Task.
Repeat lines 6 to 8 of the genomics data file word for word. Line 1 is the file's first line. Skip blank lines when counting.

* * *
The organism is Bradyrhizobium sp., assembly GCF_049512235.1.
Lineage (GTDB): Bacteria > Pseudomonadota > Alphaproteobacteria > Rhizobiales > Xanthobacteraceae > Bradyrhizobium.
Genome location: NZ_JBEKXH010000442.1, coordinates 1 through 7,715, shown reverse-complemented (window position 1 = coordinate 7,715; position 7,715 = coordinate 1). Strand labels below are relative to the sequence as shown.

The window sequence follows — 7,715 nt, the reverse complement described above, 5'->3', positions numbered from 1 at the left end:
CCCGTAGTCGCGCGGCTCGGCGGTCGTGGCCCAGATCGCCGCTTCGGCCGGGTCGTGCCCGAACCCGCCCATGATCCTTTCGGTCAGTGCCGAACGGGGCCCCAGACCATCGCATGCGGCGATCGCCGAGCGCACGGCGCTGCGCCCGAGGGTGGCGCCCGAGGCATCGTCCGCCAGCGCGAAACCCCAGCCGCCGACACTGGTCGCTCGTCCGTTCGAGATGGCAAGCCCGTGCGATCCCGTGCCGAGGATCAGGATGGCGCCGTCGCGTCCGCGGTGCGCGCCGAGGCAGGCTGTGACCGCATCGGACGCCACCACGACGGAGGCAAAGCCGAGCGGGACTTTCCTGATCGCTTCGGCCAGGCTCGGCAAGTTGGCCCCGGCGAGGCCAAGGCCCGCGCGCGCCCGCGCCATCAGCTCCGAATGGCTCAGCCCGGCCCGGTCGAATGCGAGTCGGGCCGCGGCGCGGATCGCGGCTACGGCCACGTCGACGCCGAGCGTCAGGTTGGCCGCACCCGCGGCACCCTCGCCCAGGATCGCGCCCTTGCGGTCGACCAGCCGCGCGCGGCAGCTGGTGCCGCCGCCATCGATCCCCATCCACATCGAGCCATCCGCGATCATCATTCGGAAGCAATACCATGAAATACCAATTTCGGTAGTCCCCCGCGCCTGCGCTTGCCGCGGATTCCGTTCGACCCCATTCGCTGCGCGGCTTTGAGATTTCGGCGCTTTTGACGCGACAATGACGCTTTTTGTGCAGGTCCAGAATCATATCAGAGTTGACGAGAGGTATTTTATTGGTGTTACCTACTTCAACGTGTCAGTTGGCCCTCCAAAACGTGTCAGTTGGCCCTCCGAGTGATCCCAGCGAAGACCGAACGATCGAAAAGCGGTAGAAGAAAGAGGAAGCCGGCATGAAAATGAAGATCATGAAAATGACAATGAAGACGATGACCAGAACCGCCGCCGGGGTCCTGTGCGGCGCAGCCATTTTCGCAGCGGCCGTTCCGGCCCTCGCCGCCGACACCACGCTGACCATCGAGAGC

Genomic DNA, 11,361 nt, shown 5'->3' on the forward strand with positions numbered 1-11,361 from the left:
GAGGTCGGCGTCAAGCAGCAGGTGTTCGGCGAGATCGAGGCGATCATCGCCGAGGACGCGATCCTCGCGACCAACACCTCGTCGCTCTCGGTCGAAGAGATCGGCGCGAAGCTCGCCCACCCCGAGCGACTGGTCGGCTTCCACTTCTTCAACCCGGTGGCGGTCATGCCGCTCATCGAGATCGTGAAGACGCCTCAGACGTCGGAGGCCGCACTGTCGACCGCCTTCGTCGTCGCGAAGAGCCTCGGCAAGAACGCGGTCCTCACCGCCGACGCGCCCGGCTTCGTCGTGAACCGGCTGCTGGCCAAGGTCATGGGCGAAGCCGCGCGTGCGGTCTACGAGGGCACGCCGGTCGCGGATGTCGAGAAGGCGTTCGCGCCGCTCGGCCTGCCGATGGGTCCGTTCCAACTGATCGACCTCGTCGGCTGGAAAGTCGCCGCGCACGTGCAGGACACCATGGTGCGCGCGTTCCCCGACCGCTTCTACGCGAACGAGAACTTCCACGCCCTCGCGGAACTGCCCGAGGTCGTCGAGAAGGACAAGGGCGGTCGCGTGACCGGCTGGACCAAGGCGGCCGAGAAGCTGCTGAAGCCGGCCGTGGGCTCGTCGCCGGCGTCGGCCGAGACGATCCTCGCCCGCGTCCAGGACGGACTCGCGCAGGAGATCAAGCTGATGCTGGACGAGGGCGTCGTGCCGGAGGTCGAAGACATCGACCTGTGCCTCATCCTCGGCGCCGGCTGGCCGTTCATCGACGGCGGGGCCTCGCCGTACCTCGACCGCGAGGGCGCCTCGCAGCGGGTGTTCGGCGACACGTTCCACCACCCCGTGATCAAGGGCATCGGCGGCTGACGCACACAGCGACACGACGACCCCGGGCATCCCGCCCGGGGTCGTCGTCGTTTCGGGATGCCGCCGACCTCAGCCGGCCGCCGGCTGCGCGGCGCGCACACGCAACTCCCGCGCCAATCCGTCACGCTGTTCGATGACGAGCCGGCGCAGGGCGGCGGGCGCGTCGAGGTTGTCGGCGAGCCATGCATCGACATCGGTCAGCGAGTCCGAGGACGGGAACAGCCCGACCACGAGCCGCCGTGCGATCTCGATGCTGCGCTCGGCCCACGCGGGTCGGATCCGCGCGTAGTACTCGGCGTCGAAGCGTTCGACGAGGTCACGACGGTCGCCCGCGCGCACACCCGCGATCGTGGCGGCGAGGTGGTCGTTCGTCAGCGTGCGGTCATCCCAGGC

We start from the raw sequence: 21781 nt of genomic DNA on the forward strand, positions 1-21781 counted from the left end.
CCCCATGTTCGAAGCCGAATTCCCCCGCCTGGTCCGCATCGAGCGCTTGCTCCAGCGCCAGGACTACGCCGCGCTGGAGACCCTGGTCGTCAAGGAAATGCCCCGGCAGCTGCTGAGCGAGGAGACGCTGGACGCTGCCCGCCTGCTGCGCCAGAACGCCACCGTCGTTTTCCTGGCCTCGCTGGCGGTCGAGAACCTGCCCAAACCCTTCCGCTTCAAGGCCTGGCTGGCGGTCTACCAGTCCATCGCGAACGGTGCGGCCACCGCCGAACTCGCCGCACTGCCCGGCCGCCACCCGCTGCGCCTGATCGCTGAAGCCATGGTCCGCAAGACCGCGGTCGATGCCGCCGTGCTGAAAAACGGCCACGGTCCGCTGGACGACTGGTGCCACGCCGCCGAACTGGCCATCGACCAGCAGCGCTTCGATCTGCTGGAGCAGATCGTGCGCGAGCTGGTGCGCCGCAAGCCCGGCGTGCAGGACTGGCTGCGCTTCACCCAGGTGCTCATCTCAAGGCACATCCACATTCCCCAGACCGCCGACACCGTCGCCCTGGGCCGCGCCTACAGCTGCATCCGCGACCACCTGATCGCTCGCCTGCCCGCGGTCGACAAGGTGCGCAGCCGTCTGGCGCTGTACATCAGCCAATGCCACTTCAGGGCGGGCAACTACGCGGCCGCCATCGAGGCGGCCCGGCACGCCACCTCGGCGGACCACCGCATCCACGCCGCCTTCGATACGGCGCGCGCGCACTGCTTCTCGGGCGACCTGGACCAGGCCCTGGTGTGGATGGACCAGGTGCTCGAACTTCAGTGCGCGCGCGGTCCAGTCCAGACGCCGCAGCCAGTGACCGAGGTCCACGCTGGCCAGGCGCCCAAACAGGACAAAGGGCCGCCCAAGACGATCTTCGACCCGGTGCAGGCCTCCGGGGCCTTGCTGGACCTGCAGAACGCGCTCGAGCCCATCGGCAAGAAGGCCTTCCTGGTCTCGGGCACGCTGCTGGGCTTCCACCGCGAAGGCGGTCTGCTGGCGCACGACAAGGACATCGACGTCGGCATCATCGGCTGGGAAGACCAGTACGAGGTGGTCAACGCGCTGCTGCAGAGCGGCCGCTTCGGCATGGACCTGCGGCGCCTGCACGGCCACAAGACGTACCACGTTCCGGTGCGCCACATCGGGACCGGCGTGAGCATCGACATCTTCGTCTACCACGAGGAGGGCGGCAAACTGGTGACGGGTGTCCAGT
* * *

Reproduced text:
Genomic DNA, 11,361 nt, shown 5'->3' on the forward strand with positions numbered 1-11,361 from the left:
GAGGTCGGCGTCAAGCAGCAGGTGTTCGGCGAGATCGAGGCGATCATCGCCGAGGACGCGATCCTCGCGACCAACACCTCGTCGCTCTCGGTCGAAGAGATCGGCGCGAAGCTCGCCCACCCCGAGCGACTGGTCGGCTTCCACTTCTTCAACCCGGTGGCGGTCATGCCGCTCATCGAGATCGTGAAGACGCCTCAGACGTCGGAGGCCGCACTGTCGACCGCCTTCGTCGTCGCGAAGAGCCTCGGCAAGAACGCGGTCCTCACCGCCGACGCGCCCGGCTTCGTCGTGAACCGGCTGCTGGCCAAGGTCATGGGCGAAGCCGCGCGTGCGGTCTACGAGGGCACGCCGGTCGCGGATGTCGAGAAGGCGTTCGCGCCGCTCGGCCTGCCGATGGGTCCGTTCCAACTGATCGACCTCGTCGGCTGGAAAGTCGCCGCGCACGTGCAGGACACCATGGTGCGCGCGTTCCCCGACCGCTTCTACGCGAACGAGAACTTCCACGCCCTCGCGGAACTGCCCGAGGTCGTCGAGAAGGACAAGGGCGGTCGCGTGACCGGCTGGACCAAGGCGGCCGAGAAGCTGCTGAAGCCGGCCGTGGGCTCGTCGCCGGCGTCGGCCGAGACGATCCTCGCCCGCGTCCAGGACGGACTCGCGCAGGAGATCAAGCTGATGCTGGACGAGGGCGTCGTGCCGGAGGTCGAAGACATCGACCTGTGCCTCATCCTCGGCGCCGGCTGGCCGTTCATCGACGGCGGGGCCTCGCCGTACCTCGACCGCGAGGGCGCCTCGCAGCGGGTGTTCGGCGACACGTTCCACCACCCCGTGATCAAGGGCATCGGCGGCTGACGCACACAGCGACACGACGACCCCGGGCATCCCGCCCGGGGTCGTCGTCGTTTCGGGATGCCGCCGACCTCAGCCGGCCGCCGGCTGCGCGGCGCGCACACGCAACTCCCGCGCCAATCCGTCACGCTGTTCGATGACGAGCCGGCGCAGGGCGGCGGGCGCGTCGAGGTTGTCGGCGAGCCATGCATCGACATCGGTCAGCGAGTCCGAGGACGGGAACAGCCCGACCACGAGCCGCCGTGCGATCTCGATGCTGCGCTCGGCCCACGCGGGTCGGATCCGCGCGTAGTACTCGGCGTCGAAGCGTTCGACGAGGTCACGACGGTCGCCCGCGCGCACACCCGCGATCGTGGCGGCGAGGTGGTCGTTCGTCAGCGTGCGGTCATCCCAGGC

We start from the raw sequence: 21781 nt of genomic DNA on the forward strand, positions 1-21781 counted from the left end.